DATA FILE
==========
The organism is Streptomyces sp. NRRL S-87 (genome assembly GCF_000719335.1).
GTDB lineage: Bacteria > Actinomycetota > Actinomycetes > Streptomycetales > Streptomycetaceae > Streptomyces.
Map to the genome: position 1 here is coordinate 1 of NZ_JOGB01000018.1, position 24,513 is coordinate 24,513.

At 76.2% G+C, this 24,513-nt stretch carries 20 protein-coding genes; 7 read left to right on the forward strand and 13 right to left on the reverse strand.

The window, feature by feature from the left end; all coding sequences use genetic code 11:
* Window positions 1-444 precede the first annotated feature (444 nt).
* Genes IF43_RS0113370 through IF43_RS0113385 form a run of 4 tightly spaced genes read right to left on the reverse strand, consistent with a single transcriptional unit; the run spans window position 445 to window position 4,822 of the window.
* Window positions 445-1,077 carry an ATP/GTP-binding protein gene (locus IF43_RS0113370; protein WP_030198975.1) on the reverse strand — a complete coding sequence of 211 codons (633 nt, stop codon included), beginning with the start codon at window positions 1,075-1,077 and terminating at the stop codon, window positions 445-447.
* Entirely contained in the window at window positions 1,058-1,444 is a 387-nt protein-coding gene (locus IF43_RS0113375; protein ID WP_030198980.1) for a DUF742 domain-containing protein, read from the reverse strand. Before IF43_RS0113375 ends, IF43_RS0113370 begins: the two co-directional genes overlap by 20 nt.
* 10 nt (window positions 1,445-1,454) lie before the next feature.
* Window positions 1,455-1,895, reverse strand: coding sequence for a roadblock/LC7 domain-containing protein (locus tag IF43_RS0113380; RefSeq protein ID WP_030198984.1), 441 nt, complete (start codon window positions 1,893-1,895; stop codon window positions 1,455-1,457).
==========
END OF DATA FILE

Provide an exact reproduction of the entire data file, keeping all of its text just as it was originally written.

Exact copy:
The organism is Streptomyces sp. NRRL S-87 (genome assembly GCF_000719335.1).
GTDB lineage: Bacteria > Actinomycetota > Actinomycetes > Streptomycetales > Streptomycetaceae > Streptomyces.
Map to the genome: position 1 here is coordinate 1 of NZ_JOGB01000018.1, position 24,513 is coordinate 24,513.

At 76.2% G+C, this 24,513-nt stretch carries 20 protein-coding genes; 7 read left to right on the forward strand and 13 right to left on the reverse strand.

The window, feature by feature from the left end; all coding sequences use genetic code 11:
* Window positions 1-444 precede the first annotated feature (444 nt).
* Genes IF43_RS0113370 through IF43_RS0113385 form a run of 4 tightly spaced genes read right to left on the reverse strand, consistent with a single transcriptional unit; the run spans window position 445 to window position 4,822 of the window.
* Window positions 445-1,077 carry an ATP/GTP-binding protein gene (locus IF43_RS0113370; protein WP_030198975.1) on the reverse strand — a complete coding sequence of 211 codons (633 nt, stop codon included), beginning with the start codon at window positions 1,075-1,077 and terminating at the stop codon, window positions 445-447.
* Entirely contained in the window at window positions 1,058-1,444 is a 387-nt protein-coding gene (locus IF43_RS0113375; protein ID WP_030198980.1) for a DUF742 domain-containing protein, read from the reverse strand. Before IF43_RS0113375 ends, IF43_RS0113370 begins: the two co-directional genes overlap by 20 nt.
* 10 nt (window positions 1,445-1,454) lie before the next feature.
* Window positions 1,455-1,895, reverse strand: coding sequence for a roadblock/LC7 domain-containing protein (locus tag IF43_RS0113380; RefSeq protein ID WP_030198984.1), 441 nt, complete (start codon window positions 1,893-1,895; stop codon window positions 1,455-1,457).